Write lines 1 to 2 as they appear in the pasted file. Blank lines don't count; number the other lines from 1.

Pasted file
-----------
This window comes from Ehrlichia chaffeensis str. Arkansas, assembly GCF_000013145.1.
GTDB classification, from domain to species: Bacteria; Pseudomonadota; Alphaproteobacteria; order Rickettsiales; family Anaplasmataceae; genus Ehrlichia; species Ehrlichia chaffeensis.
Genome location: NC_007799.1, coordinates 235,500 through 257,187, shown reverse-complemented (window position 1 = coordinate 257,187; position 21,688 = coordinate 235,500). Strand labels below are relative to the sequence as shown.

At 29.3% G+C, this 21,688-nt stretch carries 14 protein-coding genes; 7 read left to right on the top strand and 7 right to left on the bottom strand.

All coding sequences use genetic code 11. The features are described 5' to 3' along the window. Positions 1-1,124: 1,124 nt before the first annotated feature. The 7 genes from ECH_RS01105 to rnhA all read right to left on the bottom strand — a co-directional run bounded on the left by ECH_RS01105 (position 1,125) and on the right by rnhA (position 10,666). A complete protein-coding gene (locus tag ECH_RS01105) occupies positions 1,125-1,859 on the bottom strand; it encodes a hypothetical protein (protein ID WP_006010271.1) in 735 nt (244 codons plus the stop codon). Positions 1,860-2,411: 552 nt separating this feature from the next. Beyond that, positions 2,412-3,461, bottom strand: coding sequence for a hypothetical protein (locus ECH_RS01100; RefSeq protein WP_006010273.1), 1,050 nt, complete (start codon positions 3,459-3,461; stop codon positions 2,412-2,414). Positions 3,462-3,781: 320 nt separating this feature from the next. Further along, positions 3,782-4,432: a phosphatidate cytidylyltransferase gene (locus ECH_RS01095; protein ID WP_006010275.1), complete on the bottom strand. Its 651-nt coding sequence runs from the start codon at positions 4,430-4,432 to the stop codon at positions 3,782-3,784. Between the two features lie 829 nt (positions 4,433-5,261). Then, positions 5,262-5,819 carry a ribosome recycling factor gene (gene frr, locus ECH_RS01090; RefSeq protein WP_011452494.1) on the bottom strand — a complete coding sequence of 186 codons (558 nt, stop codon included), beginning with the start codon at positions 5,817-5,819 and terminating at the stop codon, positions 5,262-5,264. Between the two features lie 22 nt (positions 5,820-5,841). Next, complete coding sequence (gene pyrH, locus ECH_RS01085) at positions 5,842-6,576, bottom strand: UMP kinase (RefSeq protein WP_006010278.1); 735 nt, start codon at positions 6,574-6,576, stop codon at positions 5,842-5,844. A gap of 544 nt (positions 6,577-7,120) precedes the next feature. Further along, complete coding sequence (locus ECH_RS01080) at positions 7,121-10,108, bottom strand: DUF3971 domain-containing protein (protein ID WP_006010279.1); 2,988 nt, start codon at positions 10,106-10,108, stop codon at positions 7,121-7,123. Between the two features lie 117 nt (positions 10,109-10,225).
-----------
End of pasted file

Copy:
This window comes from Ehrlichia chaffeensis str. Arkansas, assembly GCF_000013145.1.
GTDB classification, from domain to species: Bacteria; Pseudomonadota; Alphaproteobacteria; order Rickettsiales; family Anaplasmataceae; genus Ehrlichia; species Ehrlichia chaffeensis.